It’s almost the weekend, so there’s lots to read in this edition of The Smashing Daily. Some great articles on performance, a piece about CSS units, there’s an incredible responsive shopping cart, and as a last click, there’s a photograph inside an egg. Enjoy!
“Alternative Units for CSS3 Rotation Transforms”
If you want to rotate an element with CSS you need to choose a unit to do so. The unit that’s been used the most (and the only unit I knew of until today) is
deg, which stands for “degrees”. Louis Lazaris shows us that there are more units:
turn. They all seem to work in all modern browsers (it currently works in Firefox), and you might find some of them easier to work with than
“Highly optimized images for the Web in 3 steps”
Here’s a great post about images on the Web, how you can optimize them and how you can serve them for better performance. Pascal Altena explains that changing the content of the image can help a lot (I’d like to add, that blurring unimportant parts of an image may greatly reduce it in size), and of course he mentions different techniques for reducing HTTP requests. He ends the article with a good, long explanation of different file types and he links to the excellent ImageOptim (I use the combination of ImageOptim and ImageAlpha to reduce the file size of images for The Smashing Daily, with incredible results. These tools should definitely be part of your workflow). You should read this article, you’ll be smarter after you did.
“A Responsive Shopping Cart”
Complex components like headers, tables and shopping carts are often used in arguments against Responsive Design: the layouts and interactions of these things just differ too much, they can (probably) not be built with just one code base. The people who say that usually don’t know what’s possible with CSS. Eric Eggert clearly knows what’s possible, and so he created this responsive shopping cart.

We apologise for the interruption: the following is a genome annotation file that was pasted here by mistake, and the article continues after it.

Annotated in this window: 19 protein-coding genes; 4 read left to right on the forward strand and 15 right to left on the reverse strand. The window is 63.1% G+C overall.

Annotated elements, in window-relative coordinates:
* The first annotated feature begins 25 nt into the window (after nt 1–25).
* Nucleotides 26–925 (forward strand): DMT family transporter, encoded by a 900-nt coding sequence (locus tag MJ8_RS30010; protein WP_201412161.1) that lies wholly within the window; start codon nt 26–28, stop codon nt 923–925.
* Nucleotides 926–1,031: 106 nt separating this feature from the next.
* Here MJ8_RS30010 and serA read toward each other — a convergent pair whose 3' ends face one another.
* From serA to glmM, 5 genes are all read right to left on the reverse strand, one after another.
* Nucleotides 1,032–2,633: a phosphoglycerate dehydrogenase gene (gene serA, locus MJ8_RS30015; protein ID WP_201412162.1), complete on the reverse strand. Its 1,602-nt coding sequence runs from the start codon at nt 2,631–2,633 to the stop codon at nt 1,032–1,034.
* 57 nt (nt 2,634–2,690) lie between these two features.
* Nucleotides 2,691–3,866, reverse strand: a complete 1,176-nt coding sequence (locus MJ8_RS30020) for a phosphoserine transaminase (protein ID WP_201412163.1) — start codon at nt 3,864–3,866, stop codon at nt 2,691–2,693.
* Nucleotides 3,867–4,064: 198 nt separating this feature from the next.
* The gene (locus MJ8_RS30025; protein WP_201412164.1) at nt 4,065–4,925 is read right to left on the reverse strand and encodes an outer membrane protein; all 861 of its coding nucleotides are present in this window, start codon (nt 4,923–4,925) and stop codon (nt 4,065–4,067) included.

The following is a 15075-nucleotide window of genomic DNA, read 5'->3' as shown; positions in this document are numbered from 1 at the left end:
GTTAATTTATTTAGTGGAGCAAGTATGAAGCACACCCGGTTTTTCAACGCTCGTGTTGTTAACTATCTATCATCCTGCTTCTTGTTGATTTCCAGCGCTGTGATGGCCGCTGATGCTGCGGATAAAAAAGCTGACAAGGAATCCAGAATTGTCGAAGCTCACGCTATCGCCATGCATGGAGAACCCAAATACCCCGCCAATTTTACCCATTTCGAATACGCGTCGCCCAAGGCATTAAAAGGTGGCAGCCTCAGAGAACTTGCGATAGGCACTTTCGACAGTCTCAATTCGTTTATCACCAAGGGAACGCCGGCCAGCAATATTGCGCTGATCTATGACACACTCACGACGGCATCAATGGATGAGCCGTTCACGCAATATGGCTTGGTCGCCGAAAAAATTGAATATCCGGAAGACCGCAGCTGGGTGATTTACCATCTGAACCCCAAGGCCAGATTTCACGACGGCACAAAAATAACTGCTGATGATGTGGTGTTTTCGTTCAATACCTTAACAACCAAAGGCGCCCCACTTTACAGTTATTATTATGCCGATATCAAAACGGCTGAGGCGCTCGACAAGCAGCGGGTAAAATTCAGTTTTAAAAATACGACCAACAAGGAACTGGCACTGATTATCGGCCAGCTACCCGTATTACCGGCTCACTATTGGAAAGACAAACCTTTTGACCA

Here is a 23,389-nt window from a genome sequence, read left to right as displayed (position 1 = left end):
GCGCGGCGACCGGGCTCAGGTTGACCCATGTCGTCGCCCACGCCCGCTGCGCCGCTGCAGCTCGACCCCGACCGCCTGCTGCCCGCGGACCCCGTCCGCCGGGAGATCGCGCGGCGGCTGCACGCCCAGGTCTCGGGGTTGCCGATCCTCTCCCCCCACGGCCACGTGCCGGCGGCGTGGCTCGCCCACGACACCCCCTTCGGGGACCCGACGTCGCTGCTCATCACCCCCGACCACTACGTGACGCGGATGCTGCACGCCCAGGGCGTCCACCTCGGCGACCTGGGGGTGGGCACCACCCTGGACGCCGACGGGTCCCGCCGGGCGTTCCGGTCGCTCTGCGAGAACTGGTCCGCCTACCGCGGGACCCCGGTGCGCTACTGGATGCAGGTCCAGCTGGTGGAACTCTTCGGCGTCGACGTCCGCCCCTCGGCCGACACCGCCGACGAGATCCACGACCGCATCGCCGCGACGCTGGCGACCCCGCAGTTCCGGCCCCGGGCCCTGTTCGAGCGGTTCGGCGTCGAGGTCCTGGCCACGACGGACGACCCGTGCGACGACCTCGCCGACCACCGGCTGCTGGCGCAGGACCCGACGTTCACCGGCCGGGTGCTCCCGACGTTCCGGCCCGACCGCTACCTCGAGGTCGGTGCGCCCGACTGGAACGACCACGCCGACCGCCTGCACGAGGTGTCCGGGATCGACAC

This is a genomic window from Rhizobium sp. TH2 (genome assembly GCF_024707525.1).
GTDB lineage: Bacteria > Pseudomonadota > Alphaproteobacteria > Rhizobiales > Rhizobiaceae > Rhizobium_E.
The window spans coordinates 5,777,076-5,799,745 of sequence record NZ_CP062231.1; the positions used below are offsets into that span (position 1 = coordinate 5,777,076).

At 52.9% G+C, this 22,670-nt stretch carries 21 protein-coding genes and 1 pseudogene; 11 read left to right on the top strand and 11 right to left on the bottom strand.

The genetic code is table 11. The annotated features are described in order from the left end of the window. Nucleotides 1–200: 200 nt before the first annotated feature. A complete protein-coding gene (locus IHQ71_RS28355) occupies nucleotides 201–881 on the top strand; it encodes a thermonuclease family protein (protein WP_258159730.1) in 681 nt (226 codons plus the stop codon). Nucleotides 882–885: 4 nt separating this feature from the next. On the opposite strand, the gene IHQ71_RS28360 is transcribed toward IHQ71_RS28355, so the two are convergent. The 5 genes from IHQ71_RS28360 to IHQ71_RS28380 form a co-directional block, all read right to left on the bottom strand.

“Don’t docwrite scripts”
Steve Souders gives the excellent advice not to use
document.write(), not even as a script loader. As always, he explains in detail why.
“Media Query & Asset Downloading Results”
When a certain image is only needed on bigger screens you probably don’t want to send it to visitors with a smaller screen. But how do you do that? There are of course many ways to hide an image, but does hiding always mean that the request is not made? Tim Kadlec did some extensive research on the different CSS techniques he could think of and published the results right here. You should definitely read this article and bookmark it for later reference.
Here’s an excerpt from the book Mike Monteiro wrote a while ago about running a design business. This book is not just for bosses and designers, it’s a great read for everybody in the Web business, and filled with good advice about professionalism (for instance, how to create and maintain a good relationship with your clients). You should read this chapter—you’ll probably buy the book after that (and the e-Book is really pretty cheap).
“A changing tide”
Cennydd Bowles sees some major changes in the UX world where the focus is slowly but clearly shifting from specialists to hybrid designers and from a client-agency model to clients who have their own design shop. He also mentions three things we need to focus on if we want to achieve great things as designers. I’m not going to tell you what they are, you should read them yourself. It’s a very good read about the current state of our industry and about where it might be going.
“Pure CSS3 Post Tags”
Here’s a nice tutorial by Alen Grakalic in which he explains how you can use the
:after selector, as well as some other clever CSS-tricks to create a nice looking tag thingy.
I still consider developing my own black and white photos to be one of the most magical things I’ve done: seeing a white page slowly turn into a picture is just much more exciting than waiting for Photoshop to open. Back in school (a long, long time ago), I experimented with printing photographs on objects, and also made some pinhole cameras. But I was never clever enough to print a picture on the inside of an egg-camera like Francesco Capponi did.
For previous Smashing Daily issues, check out the Smashing Daily Archive.
Vasilis van Gemert is the Principal Front-end Developer at Mirabeau in The Netherlands and a board member of Fronteers. His aim is to close the gap between design and (front-end) development. He believes the excess of knowledge he has can be better used by others, by more creative and smarter people. You can follow him on Twitter.
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